Sunday, April 12, 2009

1935: “Discourse in the Novel” by Mikhail Bakhtin

The Author: Mikhail M. Bakhtin
Born in Orel, Russia in 1895, Bakhtin earned a degree in classics from the University of Petrograd in 1918 in the city (later Leningrad, now St. Petersburg) where Vladimir Lenin and his followers overthrew the Russian czar and installed a Communist government in 1917. After spending five years working as a teacher in western Russia (now Belarus), Bakhtin returned to Leningrad, and was imprisoned there in 1929 for alleged antigovernment activity. After spending six years in exile in Kazhakstan (recently made famous by Borat). Bakhtin moved to a small town north of Moscow in 1937, While there the worsening condition of the bone disease in his right leg forced doctors to amputate it. After World War II, Bakhtin joined the faculty at the Mordovian Pedagogical Institute in Saransk (391 miles southeast of Moscow) and completed a dissertation on Rabelais that championed the disruptive power of those "forms of unofficial culture (the early novel among them) that resist official culture, political oppression, and totalitarian order through laughter, parody and 'grotesque realism.'" (Leitch et al, 1187)

Considered by some to be "the greatest twentieth-century theorist of literature," Bakhtin produced much of his groundbreaking work in the 20s, 30s and 40s (including his dissertation), but many of these writings were not published until the 1960s. (1187) Bakhtin was just beginning to gain international reknown when he died in Moscow in 1975.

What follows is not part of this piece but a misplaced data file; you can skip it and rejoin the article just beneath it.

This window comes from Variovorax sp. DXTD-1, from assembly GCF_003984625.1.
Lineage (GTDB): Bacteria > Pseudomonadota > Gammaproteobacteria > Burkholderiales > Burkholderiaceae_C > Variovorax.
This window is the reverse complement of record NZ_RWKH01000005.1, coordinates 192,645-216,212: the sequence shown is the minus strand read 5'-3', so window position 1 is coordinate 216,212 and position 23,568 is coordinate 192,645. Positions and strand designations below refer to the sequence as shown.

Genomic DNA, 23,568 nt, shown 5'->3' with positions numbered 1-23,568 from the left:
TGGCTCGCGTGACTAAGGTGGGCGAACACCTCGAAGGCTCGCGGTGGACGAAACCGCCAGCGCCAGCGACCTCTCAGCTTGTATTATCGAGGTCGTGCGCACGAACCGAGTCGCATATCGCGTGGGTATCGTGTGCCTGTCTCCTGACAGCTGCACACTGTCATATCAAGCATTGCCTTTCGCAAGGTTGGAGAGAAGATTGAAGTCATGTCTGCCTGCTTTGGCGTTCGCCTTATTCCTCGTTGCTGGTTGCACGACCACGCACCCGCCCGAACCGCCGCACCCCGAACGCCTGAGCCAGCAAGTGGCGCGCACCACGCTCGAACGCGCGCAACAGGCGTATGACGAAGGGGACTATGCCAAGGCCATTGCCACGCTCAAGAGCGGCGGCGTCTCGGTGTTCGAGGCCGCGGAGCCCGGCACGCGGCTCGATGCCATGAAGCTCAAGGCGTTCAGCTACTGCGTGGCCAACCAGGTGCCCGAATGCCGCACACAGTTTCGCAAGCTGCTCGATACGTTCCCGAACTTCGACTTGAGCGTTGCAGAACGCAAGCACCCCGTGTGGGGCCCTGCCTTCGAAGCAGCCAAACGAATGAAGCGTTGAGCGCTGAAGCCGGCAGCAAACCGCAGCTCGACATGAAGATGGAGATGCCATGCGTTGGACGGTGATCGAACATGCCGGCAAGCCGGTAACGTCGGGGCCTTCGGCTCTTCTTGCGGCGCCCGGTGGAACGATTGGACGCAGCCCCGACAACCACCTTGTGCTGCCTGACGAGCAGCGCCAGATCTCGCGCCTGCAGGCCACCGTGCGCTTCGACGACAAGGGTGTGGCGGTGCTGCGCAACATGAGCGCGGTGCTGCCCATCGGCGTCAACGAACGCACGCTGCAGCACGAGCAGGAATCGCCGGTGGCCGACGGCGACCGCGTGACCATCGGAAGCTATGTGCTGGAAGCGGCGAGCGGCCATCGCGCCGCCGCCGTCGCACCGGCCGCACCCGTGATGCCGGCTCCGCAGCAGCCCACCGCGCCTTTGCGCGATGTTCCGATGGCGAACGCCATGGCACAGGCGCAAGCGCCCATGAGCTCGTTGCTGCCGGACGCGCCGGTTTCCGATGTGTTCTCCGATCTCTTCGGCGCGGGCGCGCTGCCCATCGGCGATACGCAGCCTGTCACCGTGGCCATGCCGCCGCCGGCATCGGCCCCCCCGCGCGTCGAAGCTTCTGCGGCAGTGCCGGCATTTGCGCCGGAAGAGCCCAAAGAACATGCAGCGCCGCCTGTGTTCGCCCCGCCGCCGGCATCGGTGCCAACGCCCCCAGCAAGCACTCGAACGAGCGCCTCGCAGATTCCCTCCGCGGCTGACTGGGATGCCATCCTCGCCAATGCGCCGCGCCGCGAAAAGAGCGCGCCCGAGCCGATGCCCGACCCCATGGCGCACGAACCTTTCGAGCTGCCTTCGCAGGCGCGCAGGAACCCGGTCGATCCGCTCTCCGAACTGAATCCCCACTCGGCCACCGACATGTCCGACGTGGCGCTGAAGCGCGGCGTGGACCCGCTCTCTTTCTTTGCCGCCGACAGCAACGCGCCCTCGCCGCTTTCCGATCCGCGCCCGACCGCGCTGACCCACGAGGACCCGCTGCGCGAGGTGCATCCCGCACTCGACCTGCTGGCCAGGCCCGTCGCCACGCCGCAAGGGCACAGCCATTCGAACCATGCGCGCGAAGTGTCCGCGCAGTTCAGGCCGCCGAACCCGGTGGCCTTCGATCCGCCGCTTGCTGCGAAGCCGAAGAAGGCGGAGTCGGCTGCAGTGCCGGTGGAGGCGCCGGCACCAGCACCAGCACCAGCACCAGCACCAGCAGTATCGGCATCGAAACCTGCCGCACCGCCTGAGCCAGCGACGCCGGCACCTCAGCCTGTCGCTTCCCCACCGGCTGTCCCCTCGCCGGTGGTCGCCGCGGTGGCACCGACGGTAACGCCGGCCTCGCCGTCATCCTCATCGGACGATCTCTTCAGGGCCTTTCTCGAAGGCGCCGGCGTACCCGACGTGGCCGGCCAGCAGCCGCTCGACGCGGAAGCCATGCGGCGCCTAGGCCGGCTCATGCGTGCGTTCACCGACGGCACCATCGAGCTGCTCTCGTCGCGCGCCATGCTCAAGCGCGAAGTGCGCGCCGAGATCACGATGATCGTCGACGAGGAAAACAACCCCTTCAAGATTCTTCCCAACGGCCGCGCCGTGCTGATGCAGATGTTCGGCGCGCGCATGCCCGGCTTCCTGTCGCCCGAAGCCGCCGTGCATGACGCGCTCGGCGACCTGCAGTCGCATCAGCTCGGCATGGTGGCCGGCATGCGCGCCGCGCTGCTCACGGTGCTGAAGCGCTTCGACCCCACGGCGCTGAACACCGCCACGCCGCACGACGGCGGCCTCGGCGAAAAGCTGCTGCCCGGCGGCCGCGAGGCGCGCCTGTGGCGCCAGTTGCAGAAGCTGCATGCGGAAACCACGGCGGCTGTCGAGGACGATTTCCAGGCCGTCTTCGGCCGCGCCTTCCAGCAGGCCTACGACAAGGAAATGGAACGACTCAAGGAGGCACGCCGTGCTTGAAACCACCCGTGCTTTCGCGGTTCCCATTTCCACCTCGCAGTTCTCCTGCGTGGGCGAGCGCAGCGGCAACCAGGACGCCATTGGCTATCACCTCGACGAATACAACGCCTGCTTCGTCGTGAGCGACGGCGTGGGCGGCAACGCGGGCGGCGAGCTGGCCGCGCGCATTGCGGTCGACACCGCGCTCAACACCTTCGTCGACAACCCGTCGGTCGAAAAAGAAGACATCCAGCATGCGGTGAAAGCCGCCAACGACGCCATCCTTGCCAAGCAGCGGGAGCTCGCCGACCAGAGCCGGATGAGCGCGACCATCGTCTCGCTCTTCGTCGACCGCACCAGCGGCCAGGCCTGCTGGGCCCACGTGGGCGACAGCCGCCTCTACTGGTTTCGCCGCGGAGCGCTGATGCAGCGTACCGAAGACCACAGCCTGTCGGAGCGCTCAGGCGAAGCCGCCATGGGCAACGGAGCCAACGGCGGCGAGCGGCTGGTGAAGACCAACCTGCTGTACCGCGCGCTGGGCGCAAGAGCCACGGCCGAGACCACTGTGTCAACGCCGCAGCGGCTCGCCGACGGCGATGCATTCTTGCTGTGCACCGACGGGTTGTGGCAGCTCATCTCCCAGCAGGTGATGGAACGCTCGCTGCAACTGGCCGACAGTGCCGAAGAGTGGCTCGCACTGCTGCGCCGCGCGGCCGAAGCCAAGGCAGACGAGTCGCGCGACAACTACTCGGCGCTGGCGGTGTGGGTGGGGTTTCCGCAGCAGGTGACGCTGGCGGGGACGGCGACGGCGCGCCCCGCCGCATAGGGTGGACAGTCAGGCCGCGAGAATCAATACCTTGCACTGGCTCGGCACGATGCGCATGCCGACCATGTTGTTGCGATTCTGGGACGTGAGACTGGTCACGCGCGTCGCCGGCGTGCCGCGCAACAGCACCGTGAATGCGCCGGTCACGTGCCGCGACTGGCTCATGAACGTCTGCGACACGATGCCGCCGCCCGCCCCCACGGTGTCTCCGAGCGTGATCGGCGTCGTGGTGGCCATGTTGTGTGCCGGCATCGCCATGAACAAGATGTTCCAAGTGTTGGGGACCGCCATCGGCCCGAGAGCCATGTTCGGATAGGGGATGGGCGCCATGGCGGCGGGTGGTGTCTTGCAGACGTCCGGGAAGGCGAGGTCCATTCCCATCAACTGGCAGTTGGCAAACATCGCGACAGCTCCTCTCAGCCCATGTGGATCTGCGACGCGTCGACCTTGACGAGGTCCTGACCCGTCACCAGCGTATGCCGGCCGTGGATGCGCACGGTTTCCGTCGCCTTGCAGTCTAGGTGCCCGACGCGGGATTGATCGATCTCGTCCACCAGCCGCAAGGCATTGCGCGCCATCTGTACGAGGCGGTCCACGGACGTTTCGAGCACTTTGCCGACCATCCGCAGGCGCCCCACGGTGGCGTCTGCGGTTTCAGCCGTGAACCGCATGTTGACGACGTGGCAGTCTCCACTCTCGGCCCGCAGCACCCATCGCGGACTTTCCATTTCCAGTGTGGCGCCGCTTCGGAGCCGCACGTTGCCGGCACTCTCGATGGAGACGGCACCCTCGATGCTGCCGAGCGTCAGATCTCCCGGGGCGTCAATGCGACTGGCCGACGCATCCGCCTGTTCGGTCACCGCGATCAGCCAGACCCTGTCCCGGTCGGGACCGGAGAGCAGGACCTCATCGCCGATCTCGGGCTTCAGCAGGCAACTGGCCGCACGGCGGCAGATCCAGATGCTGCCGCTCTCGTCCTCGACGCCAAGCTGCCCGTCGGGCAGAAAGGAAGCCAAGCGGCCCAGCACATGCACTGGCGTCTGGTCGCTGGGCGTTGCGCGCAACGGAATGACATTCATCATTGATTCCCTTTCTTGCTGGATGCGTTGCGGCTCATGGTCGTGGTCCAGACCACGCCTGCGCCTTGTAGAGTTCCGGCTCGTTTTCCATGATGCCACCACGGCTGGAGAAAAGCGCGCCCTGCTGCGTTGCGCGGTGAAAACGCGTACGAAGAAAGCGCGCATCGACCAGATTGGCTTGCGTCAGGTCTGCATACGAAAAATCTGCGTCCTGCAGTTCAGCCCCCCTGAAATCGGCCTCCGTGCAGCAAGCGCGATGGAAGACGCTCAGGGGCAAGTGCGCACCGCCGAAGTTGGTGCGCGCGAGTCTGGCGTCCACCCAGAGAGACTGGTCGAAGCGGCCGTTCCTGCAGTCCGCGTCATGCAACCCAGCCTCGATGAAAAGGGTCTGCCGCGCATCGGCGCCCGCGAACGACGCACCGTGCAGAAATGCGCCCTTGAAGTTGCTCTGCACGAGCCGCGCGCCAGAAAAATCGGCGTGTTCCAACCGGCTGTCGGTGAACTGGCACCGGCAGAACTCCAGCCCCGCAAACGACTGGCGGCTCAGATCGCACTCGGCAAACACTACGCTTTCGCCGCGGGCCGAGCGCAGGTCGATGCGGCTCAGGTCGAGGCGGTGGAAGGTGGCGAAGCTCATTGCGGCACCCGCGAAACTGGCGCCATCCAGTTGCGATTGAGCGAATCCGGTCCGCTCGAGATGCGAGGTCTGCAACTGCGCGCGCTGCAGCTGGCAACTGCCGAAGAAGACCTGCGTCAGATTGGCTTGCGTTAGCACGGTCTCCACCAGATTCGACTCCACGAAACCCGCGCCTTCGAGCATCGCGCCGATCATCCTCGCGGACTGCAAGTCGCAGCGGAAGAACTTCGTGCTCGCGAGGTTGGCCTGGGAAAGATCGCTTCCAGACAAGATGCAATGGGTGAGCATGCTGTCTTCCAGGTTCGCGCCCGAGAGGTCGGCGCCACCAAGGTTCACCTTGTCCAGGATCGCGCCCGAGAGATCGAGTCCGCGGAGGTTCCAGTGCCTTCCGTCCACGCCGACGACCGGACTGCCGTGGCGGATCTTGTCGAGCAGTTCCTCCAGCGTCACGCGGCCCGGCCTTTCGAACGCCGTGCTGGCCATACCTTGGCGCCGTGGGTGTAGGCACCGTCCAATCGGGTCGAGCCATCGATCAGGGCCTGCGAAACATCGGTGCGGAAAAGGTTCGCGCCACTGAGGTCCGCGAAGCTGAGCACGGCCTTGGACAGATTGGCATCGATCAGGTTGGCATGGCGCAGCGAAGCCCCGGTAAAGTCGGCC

The Text: "Discourse in the Novel"
Written in 1934 and 1935 while Bakhtin was in exile in Kazakhstan, working as a bookkeeper,"Discourse in the Novel" was not published until 1973. In this essay, Bakhtin challenges the notion--he calls it "monological"--that authors can control their discourse and celebrates the contradiction, conflict and doubt produced by the dialogical quality of the novel.

"The novel can be defined as a diversity of social speech types (sometimes even diversity of languages) and a diversity of individual voices, artistically organized. The internal stratification of any single national language into social dialects, characteristic group behavior, professional jargons, generic languages, languages of generations and age groups, tendentious languages, languages of the authorities, of various circles and of passing fashions . . . this internal stratification present in every languages at any given moment of its historical existence is the indispensable prerequisite for the novel as a genre." (1192) [The image at left, "babble" by Karen Rhiner, was given the Juror's Choice award, in a juried exhibition at San Diego Art Institute in July 2004.]